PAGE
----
Verses 15-20 What could be said more moving, and more likely to make deep and lasting impressions? Every man wishes to obtain life and good, and to escape death and evil; he desires happiness, and dreads misery. So great is the compassion of the Lord, that he has favoured men, by his word, with such a knowledge of good and evil as will make them for ever happy, if it be not their own fault. Let us hear the sum of the whole matter. If they and theirs would love God, and serve him, they should live and be happy. If they or theirs should turn from God, desert his service, and worship other gods, that would certainly be their ruin. There never was, since the fall of man, more than one way to heaven; which is marked out in both Testaments, though not with equal clearness. Moses meant that same way of acceptance, which Paul more plainly described; and Paul's words mean the same obedience, on which Moses more fully treated. In both Testaments the good and right way is brought near, and plainly revealed to us.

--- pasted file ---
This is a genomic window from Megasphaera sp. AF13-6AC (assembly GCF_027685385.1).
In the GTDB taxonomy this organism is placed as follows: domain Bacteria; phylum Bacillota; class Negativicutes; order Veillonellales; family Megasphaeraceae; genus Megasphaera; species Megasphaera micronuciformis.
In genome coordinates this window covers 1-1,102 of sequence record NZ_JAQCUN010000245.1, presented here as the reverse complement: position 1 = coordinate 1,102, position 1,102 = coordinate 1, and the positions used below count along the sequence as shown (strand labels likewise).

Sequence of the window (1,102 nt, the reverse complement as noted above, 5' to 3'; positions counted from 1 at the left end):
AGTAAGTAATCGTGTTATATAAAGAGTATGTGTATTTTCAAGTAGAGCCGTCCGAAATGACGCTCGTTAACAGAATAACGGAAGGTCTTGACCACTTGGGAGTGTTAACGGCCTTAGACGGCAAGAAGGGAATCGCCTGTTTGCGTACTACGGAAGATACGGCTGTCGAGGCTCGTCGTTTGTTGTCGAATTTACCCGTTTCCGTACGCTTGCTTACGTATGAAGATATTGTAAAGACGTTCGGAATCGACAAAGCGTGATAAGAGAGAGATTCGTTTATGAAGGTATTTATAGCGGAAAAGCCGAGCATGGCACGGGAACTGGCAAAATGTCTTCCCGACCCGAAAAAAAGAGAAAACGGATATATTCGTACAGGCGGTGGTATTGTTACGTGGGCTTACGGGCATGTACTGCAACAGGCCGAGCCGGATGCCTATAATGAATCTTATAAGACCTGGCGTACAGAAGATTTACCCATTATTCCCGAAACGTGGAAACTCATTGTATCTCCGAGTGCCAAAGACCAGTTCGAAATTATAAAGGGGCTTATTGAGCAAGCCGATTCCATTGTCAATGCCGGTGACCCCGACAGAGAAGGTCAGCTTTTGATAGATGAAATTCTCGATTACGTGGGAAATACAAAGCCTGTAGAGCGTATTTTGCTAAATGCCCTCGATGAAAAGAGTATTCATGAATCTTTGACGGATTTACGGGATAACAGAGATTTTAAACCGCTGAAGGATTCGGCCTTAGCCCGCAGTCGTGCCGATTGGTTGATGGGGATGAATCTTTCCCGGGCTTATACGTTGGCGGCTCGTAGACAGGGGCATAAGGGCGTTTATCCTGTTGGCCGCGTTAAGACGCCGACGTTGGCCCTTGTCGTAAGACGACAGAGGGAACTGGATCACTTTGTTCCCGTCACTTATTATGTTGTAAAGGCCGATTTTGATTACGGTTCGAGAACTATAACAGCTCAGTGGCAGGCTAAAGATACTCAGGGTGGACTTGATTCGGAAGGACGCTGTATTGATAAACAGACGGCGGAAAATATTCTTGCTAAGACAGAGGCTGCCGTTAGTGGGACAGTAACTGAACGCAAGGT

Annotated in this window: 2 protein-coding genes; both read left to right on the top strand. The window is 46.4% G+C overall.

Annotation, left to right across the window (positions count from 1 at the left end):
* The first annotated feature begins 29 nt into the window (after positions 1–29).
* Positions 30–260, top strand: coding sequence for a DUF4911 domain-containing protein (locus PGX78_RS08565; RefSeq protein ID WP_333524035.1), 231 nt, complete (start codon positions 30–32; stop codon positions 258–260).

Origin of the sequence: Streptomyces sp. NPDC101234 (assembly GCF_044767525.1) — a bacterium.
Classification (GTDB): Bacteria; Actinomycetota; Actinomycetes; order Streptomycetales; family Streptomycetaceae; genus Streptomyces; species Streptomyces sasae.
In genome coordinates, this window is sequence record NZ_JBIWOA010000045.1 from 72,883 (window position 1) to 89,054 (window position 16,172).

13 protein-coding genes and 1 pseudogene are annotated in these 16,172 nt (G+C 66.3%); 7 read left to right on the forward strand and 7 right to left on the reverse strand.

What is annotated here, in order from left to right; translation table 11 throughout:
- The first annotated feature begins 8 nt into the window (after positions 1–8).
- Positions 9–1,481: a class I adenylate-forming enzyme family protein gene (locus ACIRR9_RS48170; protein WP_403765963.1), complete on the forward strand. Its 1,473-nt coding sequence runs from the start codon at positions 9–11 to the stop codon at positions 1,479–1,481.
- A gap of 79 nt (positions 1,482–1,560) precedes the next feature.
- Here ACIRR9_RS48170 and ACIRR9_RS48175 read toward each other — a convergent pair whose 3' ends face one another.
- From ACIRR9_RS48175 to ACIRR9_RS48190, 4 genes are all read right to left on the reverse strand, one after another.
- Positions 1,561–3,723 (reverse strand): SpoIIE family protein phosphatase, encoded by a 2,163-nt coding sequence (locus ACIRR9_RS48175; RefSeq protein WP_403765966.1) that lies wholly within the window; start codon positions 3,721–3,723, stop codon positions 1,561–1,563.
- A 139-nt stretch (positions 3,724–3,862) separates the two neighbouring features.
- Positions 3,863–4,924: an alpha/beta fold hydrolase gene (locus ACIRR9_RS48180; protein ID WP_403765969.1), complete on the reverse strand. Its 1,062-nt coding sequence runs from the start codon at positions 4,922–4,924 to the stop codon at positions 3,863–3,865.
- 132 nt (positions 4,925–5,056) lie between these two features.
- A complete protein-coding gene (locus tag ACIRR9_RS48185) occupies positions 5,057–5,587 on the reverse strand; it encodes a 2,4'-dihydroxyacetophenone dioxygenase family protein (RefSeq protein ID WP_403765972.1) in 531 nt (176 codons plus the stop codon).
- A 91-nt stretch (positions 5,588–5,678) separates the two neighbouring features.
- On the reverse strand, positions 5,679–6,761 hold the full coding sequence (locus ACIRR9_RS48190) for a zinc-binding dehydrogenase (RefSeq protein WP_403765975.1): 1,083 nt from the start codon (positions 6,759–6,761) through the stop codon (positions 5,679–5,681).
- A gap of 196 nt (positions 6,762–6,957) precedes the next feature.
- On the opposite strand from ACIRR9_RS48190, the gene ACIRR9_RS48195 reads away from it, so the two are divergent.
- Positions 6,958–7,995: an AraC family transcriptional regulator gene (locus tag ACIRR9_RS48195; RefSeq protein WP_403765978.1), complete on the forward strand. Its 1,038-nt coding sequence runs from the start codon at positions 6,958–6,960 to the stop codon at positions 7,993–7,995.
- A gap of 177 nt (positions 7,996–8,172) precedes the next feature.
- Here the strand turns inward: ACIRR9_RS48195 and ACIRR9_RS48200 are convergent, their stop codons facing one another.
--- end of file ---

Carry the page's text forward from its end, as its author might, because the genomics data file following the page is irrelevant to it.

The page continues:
Chapter Summary

INTRODUCTION TO DEUTERONOMY 30

This chapter contains some gracious promises of the conversion of the Jews in the latter day, of their calling things to mind that have befallen them, of their repentance, and the circumcision of their hearts to love the Lord, of the return of them to their own land, and of the great increase of them, and of their enjoyment of plenty of good things, De 30:1-10; in it is an account of the Gospel, or word of faith, which at this time should be brought near to the Jews, and be received by them, De 30:11-14; and for the present Moses desires them to consider what he now set before them, and what would be the consequences of receiving or rejecting it, and so what it would be most proper for them to make choice of, De 30:15-20.

Deuteronomy 30 Commentaries

The Jubilee Bible

(from the Scriptures of the Reformation)

edited by Russell M. Stendal